Even if the "Blade Runner 2049" box office numbers had been as strong as Warner Bros. hoped, Denis Villenueve would not be pushing for a director's cut of the film.
The director chatted with ScreenCrush about the possibility and stated that he thinks "best incarnation of the movie is what is in the theater." The subject came up in the wake of editor Joe Walker telling Provideo Coalition that the first assembly of "Blade Runner 2049" clocked in at almost 4 hours long, leading him to split it into two parts for "[his] bladder's sake."
Although Walker felt the break worked well, Villeneuve made it clear he felt four hours for the film would have been "self-indulgent"; editing had to be done.
"I will say that there's no great things that are being lost," he said. "When I cut something, it's dead. It means it was not good enough."
The director took it further, saying that cut scenes should stay that way and that he generally dislikes extended cuts. He added that there are only a few cases in which that has not been true; he preferred the director's cut of Ridley Scott's "Blade Runner" to the original, and "Touch of Evil" was another exception.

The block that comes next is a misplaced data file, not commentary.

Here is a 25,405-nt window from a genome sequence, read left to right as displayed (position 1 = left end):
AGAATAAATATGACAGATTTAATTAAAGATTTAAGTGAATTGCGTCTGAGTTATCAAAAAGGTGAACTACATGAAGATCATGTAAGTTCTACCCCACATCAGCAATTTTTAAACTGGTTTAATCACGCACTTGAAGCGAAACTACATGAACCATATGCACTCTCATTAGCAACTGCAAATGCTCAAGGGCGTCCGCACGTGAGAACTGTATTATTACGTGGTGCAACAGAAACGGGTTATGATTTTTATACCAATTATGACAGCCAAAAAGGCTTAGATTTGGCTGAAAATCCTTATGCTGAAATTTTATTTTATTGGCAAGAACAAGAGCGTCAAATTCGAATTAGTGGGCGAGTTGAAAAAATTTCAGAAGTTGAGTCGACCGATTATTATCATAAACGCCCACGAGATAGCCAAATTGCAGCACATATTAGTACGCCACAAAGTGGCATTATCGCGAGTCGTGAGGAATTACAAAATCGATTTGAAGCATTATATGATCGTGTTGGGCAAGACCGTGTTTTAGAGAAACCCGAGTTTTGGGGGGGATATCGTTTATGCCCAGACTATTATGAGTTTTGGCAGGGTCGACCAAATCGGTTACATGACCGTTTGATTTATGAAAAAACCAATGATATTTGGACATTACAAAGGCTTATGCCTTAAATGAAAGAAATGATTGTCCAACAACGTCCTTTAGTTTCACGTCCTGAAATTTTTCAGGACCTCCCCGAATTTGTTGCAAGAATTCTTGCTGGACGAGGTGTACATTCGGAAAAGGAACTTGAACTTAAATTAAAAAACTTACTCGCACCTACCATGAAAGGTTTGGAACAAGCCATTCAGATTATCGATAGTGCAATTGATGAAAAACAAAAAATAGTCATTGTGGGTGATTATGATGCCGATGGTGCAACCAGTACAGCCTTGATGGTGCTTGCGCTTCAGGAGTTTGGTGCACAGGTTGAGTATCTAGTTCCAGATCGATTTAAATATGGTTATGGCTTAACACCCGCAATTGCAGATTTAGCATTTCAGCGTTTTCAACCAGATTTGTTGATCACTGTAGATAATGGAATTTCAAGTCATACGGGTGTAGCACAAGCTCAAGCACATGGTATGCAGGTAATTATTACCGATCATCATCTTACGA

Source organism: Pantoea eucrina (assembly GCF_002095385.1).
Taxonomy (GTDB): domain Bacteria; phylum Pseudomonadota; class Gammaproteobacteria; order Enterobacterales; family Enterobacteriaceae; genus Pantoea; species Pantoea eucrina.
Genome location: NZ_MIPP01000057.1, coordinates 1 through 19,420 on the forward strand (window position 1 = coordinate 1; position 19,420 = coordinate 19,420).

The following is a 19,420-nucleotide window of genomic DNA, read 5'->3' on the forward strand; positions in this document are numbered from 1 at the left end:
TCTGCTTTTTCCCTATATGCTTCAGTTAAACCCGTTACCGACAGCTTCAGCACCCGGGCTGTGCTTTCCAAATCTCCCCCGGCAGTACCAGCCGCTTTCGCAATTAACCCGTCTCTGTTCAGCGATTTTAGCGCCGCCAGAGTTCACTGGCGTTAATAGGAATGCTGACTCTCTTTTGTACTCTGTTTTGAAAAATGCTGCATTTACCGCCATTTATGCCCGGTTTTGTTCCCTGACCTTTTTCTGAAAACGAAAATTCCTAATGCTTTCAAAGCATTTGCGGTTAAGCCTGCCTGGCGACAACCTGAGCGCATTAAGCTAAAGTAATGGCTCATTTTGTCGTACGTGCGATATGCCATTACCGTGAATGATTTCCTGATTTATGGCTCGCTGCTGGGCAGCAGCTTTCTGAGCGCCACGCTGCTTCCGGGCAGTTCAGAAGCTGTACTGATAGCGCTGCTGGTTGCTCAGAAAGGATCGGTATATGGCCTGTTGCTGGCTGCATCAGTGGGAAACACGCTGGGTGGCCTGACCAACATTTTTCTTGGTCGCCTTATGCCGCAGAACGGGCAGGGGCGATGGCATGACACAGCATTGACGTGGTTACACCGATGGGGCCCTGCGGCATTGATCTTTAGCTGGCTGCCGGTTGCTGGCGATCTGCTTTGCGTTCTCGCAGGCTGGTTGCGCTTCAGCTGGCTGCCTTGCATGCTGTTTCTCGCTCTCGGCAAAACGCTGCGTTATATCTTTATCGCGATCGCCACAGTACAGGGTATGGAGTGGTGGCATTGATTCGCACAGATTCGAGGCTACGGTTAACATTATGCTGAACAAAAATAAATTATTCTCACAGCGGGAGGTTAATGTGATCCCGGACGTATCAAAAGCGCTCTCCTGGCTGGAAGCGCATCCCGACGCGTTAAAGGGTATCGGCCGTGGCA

We'd be surprised to see Villeneuve walk back his comments and agree to a director's cut. He has been candid about the film's lackluster reception at the U.S. box office and described it as "long" when discussing the reasoning. Adding more to it hardly seems like a solution, particularly given his thoughts on extended cuts.
Officer K (Ryan Gosling), a new blade runner for the Los Angeles Police Department, unearths a long-buried secret that has the potential to plunge what's left of society into chaos. His discovery leads him on a quest to find Rick Deckard (Harrison Ford), a former blade runner who's been missing for 30 years. Read More